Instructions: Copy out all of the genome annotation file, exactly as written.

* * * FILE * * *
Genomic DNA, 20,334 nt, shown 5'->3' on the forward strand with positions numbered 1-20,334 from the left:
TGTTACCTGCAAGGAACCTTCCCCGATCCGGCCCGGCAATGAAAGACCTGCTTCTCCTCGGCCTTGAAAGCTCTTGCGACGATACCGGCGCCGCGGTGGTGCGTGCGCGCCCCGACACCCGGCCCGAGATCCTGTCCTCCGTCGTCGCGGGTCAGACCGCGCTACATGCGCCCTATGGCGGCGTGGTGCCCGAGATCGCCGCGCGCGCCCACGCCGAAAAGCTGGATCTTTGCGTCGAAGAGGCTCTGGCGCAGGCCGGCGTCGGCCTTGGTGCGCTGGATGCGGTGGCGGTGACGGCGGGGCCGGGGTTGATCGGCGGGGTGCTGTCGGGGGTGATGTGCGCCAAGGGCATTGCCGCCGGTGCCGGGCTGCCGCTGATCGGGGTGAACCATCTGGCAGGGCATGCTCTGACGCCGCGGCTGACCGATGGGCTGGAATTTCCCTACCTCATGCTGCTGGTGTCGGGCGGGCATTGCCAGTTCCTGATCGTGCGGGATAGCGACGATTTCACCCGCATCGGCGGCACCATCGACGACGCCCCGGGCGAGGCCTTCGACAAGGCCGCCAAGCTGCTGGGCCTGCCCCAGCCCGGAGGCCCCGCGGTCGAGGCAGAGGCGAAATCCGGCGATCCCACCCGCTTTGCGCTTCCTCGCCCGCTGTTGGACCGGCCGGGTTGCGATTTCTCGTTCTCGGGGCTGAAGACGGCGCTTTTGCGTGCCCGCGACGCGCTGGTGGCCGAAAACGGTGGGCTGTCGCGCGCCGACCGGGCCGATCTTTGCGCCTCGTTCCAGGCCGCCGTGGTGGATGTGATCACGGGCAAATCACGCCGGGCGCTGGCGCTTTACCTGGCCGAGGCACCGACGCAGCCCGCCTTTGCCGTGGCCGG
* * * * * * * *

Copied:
Genomic DNA, 20,334 nt, shown 5'->3' on the forward strand with positions numbered 1-20,334 from the left:
TGTTACCTGCAAGGAACCTTCCCCGATCCGGCCCGGCAATGAAAGACCTGCTTCTCCTCGGCCTTGAAAGCTCTTGCGACGATACCGGCGCCGCGGTGGTGCGTGCGCGCCCCGACACCCGGCCCGAGATCCTGTCCTCCGTCGTCGCGGGTCAGACCGCGCTACATGCGCCCTATGGCGGCGTGGTGCCCGAGATCGCCGCGCGCGCCCACGCCGAAAAGCTGGATCTTTGCGTCGAAGAGGCTCTGGCGCAGGCCGGCGTCGGCCTTGGTGCGCTGGATGCGGTGGCGGTGACGGCGGGGCCGGGGTTGATCGGCGGGGTGCTGTCGGGGGTGATGTGCGCCAAGGGCATTGCCGCCGGTGCCGGGCTGCCGCTGATCGGGGTGAACCATCTGGCAGGGCATGCTCTGACGCCGCGGCTGACCGATGGGCTGGAATTTCCCTACCTCATGCTGCTGGTGTCGGGCGGGCATTGCCAGTTCCTGATCGTGCGGGATAGCGACGATTTCACCCGCATCGGCGGCACCATCGACGACGCCCCGGGCGAGGCCTTCGACAAGGCCGCCAAGCTGCTGGGCCTGCCCCAGCCCGGAGGCCCCGCGGTCGAGGCAGAGGCGAAATCCGGCGATCCCACCCGCTTTGCGCTTCCTCGCCCGCTGTTGGACCGGCCGGGTTGCGATTTCTCGTTCTCGGGGCTGAAGACGGCGCTTTTGCGTGCCCGCGACGCGCTGGTGGCCGAAAACGGTGGGCTGTCGCGCGCCGACCGGGCCGATCTTTGCGCCTCGTTCCAGGCCGCCGTGGTGGATGTGATCACGGGCAAATCACGCCGGGCGCTGGCGCTTTACCTGGCCGAGGCACCGACGCAGCCCGCCTTTGCCGTGGCCGG